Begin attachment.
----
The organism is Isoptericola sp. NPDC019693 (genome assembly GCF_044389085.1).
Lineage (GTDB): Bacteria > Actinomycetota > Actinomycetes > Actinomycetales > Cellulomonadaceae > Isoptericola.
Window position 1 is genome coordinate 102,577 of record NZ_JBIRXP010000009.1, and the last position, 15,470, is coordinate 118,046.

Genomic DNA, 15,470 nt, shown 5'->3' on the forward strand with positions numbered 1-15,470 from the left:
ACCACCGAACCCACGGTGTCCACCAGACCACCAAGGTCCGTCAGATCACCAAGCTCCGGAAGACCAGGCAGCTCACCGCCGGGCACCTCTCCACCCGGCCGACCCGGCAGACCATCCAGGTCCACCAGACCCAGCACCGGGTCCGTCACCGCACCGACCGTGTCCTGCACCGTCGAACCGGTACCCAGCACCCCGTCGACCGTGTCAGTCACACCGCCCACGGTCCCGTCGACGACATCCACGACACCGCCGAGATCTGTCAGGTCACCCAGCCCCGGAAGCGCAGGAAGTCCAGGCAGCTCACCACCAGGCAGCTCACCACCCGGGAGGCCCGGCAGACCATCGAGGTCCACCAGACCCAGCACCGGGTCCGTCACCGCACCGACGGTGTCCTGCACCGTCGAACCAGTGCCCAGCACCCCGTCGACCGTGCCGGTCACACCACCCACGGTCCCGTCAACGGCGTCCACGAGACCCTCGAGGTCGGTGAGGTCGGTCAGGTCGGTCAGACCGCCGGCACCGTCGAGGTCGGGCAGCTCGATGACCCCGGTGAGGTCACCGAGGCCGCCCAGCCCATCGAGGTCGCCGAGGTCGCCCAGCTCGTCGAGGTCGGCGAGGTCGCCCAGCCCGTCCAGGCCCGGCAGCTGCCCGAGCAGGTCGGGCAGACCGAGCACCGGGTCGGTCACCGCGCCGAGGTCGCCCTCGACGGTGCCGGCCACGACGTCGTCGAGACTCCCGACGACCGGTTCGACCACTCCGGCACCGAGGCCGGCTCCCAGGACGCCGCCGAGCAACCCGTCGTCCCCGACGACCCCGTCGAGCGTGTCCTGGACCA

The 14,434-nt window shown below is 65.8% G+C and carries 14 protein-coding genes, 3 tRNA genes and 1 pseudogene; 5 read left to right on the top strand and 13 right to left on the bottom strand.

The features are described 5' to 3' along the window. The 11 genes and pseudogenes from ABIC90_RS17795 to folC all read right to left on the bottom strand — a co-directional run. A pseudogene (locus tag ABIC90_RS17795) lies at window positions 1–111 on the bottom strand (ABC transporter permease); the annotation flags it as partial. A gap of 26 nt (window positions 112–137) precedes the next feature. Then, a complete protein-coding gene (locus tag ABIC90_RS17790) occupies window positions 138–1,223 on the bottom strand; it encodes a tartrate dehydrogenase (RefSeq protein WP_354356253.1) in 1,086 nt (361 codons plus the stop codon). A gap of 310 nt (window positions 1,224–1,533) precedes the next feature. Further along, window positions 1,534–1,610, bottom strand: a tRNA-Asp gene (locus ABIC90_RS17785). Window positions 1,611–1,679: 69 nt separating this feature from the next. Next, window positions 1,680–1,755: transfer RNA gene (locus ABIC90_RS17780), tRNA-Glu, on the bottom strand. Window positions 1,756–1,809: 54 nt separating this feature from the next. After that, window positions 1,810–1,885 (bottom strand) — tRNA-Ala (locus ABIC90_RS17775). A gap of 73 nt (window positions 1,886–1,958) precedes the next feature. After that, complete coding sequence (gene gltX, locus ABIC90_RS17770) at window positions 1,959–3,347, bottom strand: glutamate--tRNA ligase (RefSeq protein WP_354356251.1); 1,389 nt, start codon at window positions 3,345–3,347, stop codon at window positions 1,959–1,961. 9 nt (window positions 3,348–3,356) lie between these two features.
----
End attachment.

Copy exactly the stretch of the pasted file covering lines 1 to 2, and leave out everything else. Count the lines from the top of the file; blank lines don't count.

The organism is Isoptericola sp. NPDC019693 (genome assembly GCF_044389085.1).
Lineage (GTDB): Bacteria > Actinomycetota > Actinomycetes > Actinomycetales > Cellulomonadaceae > Isoptericola.